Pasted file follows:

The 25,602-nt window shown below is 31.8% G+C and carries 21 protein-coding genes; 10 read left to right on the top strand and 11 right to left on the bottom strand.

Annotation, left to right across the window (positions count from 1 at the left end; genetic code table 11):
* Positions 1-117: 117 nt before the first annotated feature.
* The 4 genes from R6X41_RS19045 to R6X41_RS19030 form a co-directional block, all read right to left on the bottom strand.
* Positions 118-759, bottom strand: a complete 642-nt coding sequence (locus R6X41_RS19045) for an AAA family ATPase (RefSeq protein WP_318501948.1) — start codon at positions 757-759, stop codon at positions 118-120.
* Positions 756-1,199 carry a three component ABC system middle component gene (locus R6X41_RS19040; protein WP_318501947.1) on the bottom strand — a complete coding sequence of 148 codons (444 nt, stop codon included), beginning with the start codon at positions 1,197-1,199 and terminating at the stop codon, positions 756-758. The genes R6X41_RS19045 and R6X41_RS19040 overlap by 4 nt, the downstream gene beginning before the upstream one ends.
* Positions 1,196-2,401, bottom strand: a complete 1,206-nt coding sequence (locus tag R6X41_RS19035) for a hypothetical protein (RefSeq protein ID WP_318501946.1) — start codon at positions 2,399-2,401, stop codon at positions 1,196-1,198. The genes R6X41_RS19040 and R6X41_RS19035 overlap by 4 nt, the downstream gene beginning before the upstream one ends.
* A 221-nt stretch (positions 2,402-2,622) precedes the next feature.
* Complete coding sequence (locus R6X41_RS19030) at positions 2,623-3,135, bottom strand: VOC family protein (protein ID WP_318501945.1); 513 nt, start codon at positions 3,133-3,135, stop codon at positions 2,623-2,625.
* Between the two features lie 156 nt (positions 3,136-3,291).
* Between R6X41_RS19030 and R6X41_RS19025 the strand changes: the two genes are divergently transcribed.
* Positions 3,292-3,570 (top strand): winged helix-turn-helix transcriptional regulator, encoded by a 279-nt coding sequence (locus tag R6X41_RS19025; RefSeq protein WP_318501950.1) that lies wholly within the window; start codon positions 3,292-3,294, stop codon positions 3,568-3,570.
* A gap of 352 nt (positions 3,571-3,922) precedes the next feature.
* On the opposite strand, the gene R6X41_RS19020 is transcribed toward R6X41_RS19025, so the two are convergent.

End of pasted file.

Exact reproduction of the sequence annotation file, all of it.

The 25,602-nt window shown below is 31.8% G+C and carries 21 protein-coding genes; 10 read left to right on the top strand and 11 right to left on the bottom strand.

Annotation, left to right across the window (positions count from 1 at the left end; genetic code table 11):
* Positions 1-117: 117 nt before the first annotated feature.
* The 4 genes from R6X41_RS19045 to R6X41_RS19030 form a co-directional block, all read right to left on the bottom strand.
* Positions 118-759, bottom strand: a complete 642-nt coding sequence (locus R6X41_RS19045) for an AAA family ATPase (RefSeq protein WP_318501948.1) — start codon at positions 757-759, stop codon at positions 118-120.
* Positions 756-1,199 carry a three component ABC system middle component gene (locus R6X41_RS19040; protein WP_318501947.1) on the bottom strand — a complete coding sequence of 148 codons (444 nt, stop codon included), beginning with the start codon at positions 1,197-1,199 and terminating at the stop codon, positions 756-758. The genes R6X41_RS19045 and R6X41_RS19040 overlap by 4 nt, the downstream gene beginning before the upstream one ends.
* Positions 1,196-2,401, bottom strand: a complete 1,206-nt coding sequence (locus tag R6X41_RS19035) for a hypothetical protein (RefSeq protein ID WP_318501946.1) — start codon at positions 2,399-2,401, stop codon at positions 1,196-1,198. The genes R6X41_RS19040 and R6X41_RS19035 overlap by 4 nt, the downstream gene beginning before the upstream one ends.
* A 221-nt stretch (positions 2,402-2,622) precedes the next feature.
* Complete coding sequence (locus R6X41_RS19030) at positions 2,623-3,135, bottom strand: VOC family protein (protein ID WP_318501945.1); 513 nt, start codon at positions 3,133-3,135, stop codon at positions 2,623-2,625.
* Between the two features lie 156 nt (positions 3,136-3,291).
* Between R6X41_RS19030 and R6X41_RS19025 the strand changes: the two genes are divergently transcribed.
* Positions 3,292-3,570 (top strand): winged helix-turn-helix transcriptional regulator, encoded by a 279-nt coding sequence (locus tag R6X41_RS19025; RefSeq protein WP_318501950.1) that lies wholly within the window; start codon positions 3,292-3,294, stop codon positions 3,568-3,570.
* A gap of 352 nt (positions 3,571-3,922) precedes the next feature.
* On the opposite strand, the gene R6X41_RS19020 is transcribed toward R6X41_RS19025, so the two are convergent.